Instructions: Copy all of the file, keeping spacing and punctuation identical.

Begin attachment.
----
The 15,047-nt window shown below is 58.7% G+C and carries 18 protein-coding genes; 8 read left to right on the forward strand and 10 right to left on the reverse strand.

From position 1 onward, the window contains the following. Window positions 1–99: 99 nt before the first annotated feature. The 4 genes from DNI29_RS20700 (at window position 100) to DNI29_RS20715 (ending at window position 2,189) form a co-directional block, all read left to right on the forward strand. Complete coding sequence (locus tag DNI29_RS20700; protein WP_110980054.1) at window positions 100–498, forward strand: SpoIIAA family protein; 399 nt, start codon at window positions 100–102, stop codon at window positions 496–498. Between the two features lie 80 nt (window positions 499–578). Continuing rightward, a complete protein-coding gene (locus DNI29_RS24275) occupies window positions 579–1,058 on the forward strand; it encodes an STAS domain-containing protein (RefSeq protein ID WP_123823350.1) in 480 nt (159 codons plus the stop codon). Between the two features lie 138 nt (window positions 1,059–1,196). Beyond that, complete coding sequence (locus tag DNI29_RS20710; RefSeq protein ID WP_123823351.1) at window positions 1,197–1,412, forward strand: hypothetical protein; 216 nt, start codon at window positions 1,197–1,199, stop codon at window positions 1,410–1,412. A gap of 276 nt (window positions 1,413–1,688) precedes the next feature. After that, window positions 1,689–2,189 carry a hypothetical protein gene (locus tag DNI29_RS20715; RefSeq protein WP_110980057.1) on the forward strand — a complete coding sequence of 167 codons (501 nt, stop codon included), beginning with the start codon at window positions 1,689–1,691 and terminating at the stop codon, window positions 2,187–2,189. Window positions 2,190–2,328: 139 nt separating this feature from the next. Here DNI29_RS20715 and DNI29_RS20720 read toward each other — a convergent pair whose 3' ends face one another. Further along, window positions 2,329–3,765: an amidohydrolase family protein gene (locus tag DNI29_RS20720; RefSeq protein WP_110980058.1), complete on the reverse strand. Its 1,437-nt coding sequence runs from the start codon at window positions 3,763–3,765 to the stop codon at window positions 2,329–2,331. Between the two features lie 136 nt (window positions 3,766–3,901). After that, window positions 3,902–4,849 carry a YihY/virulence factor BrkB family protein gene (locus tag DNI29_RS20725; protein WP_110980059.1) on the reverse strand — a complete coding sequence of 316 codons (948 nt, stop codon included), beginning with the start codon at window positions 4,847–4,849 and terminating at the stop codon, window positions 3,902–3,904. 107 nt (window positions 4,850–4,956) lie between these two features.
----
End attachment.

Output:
The 15,047-nt window shown below is 58.7% G+C and carries 18 protein-coding genes; 8 read left to right on the forward strand and 10 right to left on the reverse strand.

From position 1 onward, the window contains the following. Window positions 1–99: 99 nt before the first annotated feature. The 4 genes from DNI29_RS20700 (at window position 100) to DNI29_RS20715 (ending at window position 2,189) form a co-directional block, all read left to right on the forward strand. Complete coding sequence (locus tag DNI29_RS20700; protein WP_110980054.1) at window positions 100–498, forward strand: SpoIIAA family protein; 399 nt, start codon at window positions 100–102, stop codon at window positions 496–498. Between the two features lie 80 nt (window positions 499–578). Continuing rightward, a complete protein-coding gene (locus DNI29_RS24275) occupies window positions 579–1,058 on the forward strand; it encodes an STAS domain-containing protein (RefSeq protein ID WP_123823350.1) in 480 nt (159 codons plus the stop codon). Between the two features lie 138 nt (window positions 1,059–1,196). Beyond that, complete coding sequence (locus tag DNI29_RS20710; RefSeq protein ID WP_123823351.1) at window positions 1,197–1,412, forward strand: hypothetical protein; 216 nt, start codon at window positions 1,197–1,199, stop codon at window positions 1,410–1,412. A gap of 276 nt (window positions 1,413–1,688) precedes the next feature. After that, window positions 1,689–2,189 carry a hypothetical protein gene (locus tag DNI29_RS20715; RefSeq protein WP_110980057.1) on the forward strand — a complete coding sequence of 167 codons (501 nt, stop codon included), beginning with the start codon at window positions 1,689–1,691 and terminating at the stop codon, window positions 2,187–2,189. Window positions 2,190–2,328: 139 nt separating this feature from the next. Here DNI29_RS20715 and DNI29_RS20720 read toward each other — a convergent pair whose 3' ends face one another. Further along, window positions 2,329–3,765: an amidohydrolase family protein gene (locus tag DNI29_RS20720; RefSeq protein WP_110980058.1), complete on the reverse strand. Its 1,437-nt coding sequence runs from the start codon at window positions 3,763–3,765 to the stop codon at window positions 2,329–2,331. Between the two features lie 136 nt (window positions 3,766–3,901). After that, window positions 3,902–4,849 carry a YihY/virulence factor BrkB family protein gene (locus tag DNI29_RS20725; protein WP_110980059.1) on the reverse strand — a complete coding sequence of 316 codons (948 nt, stop codon included), beginning with the start codon at window positions 4,847–4,849 and terminating at the stop codon, window positions 3,902–3,904. 107 nt (window positions 4,850–4,956) lie between these two features.